All Posts from July 2016

Will soybean aphids break out this year, forcing growers to spray?  Our advice – stay tuned to the Ag news in Illinois to see if aphids are breaking out.

At the moment things are quiet and we have to wait and see what happens. However, take notice that aphids have been sighted in states like the Dakotas, Minnesota and Wisconsin. So there is a chance that populations will show up in Illinois, and in the northern part of the state first...

Continuing to improve soybean yields demands continued research to fine-tune production systems. That means a need to continue research at all levels − USDA, universities, industry and innovative growers. And that requires on-farm testing by local input suppliers and farmers. You can benefit from all of these programs to learn about new products, practices and ideas that may be implemented in your own soybean production system.   

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Join us on Thursday, August 18th for Agronomy Day! Discover the latest research, technology, and industry data from University of Illinois faculty and staff in the College of ACES. The event will be hosted in a new location: 4202 South First Street in Savoy, Illinois. In addition to a new location, we’ve made many improvements for participants including: disabled parking, shorter walking distances between tours, new faculty speakers, and a...

The decision to treat for foliar-feeding insects in soybean is based upon a threshold for plant defoliation, but it is important to know what insect pests are out there, since the management options can vary by pest. In addition to insects that feed on plant foliage, you may find other yield robbers such as piercing/sucking insects, i.e., soybean aphid and various stink bug species. The first step in managing any insect pest is identifying...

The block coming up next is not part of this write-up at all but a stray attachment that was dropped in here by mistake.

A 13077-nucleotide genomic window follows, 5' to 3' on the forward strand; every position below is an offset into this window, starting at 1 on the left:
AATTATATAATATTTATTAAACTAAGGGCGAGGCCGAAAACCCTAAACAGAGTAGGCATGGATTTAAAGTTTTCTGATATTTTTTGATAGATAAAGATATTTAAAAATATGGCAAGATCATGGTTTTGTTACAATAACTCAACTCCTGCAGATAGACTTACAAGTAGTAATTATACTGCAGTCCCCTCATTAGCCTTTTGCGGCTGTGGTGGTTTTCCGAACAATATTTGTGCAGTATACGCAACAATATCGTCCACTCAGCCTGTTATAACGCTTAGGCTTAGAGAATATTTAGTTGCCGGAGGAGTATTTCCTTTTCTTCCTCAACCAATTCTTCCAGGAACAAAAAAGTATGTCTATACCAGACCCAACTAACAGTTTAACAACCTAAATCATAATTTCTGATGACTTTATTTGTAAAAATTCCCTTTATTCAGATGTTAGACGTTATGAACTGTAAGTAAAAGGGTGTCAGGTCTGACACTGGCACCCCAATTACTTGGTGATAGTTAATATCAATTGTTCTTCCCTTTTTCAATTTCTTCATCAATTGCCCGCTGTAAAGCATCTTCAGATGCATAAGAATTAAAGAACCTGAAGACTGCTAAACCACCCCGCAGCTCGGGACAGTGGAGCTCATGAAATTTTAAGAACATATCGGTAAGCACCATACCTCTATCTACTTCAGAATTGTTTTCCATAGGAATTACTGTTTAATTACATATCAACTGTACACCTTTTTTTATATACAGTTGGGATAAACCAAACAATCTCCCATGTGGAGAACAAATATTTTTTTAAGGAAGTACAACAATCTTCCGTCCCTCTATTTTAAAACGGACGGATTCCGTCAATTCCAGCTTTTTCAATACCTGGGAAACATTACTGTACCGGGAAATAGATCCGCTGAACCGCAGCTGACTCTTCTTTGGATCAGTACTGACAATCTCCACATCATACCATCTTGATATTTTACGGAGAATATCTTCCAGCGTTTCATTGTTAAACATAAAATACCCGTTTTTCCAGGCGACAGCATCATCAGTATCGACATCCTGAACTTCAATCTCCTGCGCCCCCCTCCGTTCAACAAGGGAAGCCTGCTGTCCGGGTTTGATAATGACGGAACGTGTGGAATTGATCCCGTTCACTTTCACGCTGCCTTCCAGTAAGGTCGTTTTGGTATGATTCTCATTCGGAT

The two most common foliar diseases in Illinois that will respond to fungicides are Frogeye leaf spot and Septoria brown spot. Cercospora leaf blight is a close runner-up. Both Frogeye leaf spot and Septoria brown spot can be considered diseases that favor wet, warm, humid weather—conditions we experience here in Illinois. Sometimes to help farmers scout, I tell them that if they are seeing Gray leaf spot in their corn, then it is time to...

While the early spring and long hot dry spell in June allowed wheat to mature early and harvest to occur about 5-7 days earlier than normal, field conditions at the time of harvest and afterward were quite variable for planting double crop soybeans. There were many instances of fields that were very dry and hard with little or no moisture in them, to fields that had some moisture down 2 inches and deeper. Some found moisture only in the “flat...

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